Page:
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35% Great American Painted Rain Barrel (28 reviews) Sale Price: $99.98 Save
44% Good Ideas Impressions Palm Rain Saver (3 reviews) Sale Price: $149.99 Save
21% RTS Wood Grain Resin Flat Back Rain Barrel (71 reviews) Sale Price: $114.95 Save
Sturdy and attractiveFonda - 5/27/2015
From OMAHA,NEThis rain barrel is very sturdy and attractive at a great price. View Product
Great purchase!!Lou - 5/26/2015
From Argyle,TXThis is a great looking barrel. It also has helped us with an area where we have pooling water due to a downspout location. The barrel gathers the ... View Product
nice designDavida - 5/26/2015
From OMAHA,NEIt hasn't rained yet, so I don't know anything yet about possible leaks or performance in use, but the design seems good and product seems sturdy. ... View Product
nice design, good capacityDavida - 5/26/2015
From OMAHA,NEIt hasn't rained yet, so I don't have anything to report on actual use, but the design is good. I like that it has a nice vertical slim profile. I ... View Product
prompt deliveryPamela - 5/25/2015
From CARSON,CAExactly as described, needs to be elevated to get water from bottom portion of barrel. Was delivered earlier than expected. View Product
Rain barrels purchase from HayneedleSusan - 5/20/2015
From Orlando,FLThe product is well designed and is functioning as indented. However, the 4... View Product
Capturing and reusing the water offers a barrelful of benefits, including saving on utility bills, boosting the health of your lawn with chemical-free water, avoiding watering restrictions, and helping the environment. Collecting rain in barrels helps slow runoff and encourages rain to soak into the soil more efficiently, which is important to recharging groundwater supplies and protecting sensitive ecosystems. Using a rain barrel also reduces demand from community water supplies and helps avoid the consequences of overusing local water sources. How much difference could one barrel make?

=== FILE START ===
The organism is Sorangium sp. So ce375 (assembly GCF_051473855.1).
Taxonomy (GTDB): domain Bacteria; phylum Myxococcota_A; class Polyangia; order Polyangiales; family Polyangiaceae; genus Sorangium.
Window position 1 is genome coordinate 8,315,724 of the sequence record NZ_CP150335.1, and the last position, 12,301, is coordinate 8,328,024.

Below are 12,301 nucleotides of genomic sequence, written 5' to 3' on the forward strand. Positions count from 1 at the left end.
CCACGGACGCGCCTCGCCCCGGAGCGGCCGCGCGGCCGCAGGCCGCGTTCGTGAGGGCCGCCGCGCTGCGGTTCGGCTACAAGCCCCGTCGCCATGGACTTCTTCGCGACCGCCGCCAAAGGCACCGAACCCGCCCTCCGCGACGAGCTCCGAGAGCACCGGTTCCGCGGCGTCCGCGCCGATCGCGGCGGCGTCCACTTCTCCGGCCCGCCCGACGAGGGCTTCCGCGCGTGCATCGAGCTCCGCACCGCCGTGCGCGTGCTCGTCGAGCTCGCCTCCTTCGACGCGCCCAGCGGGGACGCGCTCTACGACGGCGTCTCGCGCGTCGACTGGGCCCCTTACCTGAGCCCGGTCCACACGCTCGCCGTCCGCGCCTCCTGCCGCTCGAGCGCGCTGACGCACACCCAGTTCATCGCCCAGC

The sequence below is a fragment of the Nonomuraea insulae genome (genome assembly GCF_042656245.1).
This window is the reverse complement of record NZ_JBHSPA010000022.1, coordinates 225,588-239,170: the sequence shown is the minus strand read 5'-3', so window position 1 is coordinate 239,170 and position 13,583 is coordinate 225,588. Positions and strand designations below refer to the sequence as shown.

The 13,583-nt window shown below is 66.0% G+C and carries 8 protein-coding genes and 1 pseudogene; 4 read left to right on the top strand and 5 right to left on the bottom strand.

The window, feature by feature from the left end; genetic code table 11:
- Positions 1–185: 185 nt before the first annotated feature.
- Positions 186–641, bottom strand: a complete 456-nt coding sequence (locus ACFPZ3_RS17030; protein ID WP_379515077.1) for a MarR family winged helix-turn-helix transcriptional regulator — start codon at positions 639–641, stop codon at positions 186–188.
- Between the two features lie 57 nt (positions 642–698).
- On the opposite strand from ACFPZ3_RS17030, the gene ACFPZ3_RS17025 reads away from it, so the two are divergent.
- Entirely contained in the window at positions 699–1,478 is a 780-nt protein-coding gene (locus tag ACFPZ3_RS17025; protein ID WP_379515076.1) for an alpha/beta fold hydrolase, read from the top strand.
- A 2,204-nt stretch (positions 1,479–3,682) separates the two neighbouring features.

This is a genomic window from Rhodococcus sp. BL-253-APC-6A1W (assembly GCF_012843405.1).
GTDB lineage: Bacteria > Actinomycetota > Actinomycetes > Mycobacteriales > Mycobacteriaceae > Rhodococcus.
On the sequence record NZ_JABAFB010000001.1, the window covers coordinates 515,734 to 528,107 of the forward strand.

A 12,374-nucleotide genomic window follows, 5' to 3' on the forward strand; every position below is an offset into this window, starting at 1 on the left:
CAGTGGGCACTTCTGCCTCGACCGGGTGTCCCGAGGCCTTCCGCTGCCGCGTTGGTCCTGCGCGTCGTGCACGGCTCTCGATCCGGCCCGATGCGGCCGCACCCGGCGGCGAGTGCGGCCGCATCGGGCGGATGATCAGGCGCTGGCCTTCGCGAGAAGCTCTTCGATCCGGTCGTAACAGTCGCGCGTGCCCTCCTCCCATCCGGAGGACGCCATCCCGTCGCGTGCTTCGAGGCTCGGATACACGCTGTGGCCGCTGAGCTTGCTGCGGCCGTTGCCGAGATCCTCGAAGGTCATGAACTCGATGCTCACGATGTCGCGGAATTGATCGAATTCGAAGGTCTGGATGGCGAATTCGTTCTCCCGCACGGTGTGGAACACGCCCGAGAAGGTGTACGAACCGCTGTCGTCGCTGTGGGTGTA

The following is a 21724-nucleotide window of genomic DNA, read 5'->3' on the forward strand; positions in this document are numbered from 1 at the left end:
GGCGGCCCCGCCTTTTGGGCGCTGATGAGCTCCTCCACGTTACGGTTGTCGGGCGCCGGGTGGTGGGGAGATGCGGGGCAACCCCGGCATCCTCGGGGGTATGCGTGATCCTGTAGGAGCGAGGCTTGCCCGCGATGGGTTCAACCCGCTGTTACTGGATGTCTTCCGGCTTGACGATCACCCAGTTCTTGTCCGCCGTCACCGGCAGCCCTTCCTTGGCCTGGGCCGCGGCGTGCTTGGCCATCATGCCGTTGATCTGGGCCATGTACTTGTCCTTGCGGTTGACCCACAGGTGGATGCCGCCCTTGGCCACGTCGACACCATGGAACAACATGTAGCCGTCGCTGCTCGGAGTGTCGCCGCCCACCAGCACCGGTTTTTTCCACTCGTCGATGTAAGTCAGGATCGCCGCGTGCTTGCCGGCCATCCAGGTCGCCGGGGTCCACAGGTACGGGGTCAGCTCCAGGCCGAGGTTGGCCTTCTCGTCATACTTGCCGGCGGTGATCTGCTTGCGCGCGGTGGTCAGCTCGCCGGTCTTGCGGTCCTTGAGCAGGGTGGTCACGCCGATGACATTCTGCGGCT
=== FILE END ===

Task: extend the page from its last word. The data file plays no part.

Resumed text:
Well, the answer may surprise you. You might not think you can collect enough water to make a difference. However, you will be surprised how fast rainwater adds up if you are collecting it from the roof. Just a half inch of rain falling on a 1,000-square-foot roof yields 300 gallons of water, and that's only during one rainfall. Lets' say annual rainfall in your area is 16 to 20 inches. That's 9,600 to 12,000 gallons of water in a year - way more than you probably need. However, you don't have to catch every drop of rain to reap the benefits.
Here are a couple of additional ways to look at it:
So how much can you expect to collect? It's easy to calculate your own rainfall potential. First, estimate the square footage of your roof. Divide that number by two. That's how many gallons your roof will collect during a one-inch rainfall.
As you can see, it won't take long to fill up your new rain barrel. If you want to collect as much rainwater as possible, consider connecting several barrels together at each downspout. Don't forget to raise the barrels off the ground to make the faucet easier to access, and make a plan for overflow so you won't compromise the foundation of your home or building. In most cases, gravity will pull the water through the spigot and into a hose. You also can dip a watering can into the barrel or get a pump. A soaker hose is an excellent solution to avoid wasting water. Just hook one up to your rain barrel and even overflow water won't go to waste.
Once you've got your rain barrel or barrels in place, friends, family and neighbors will be curious, and you'll inspire them to consider rainwater conservation, too, which further extends the impact of your own efforts. Any way you look at it, harvesting rainwater helps you, your community and your world.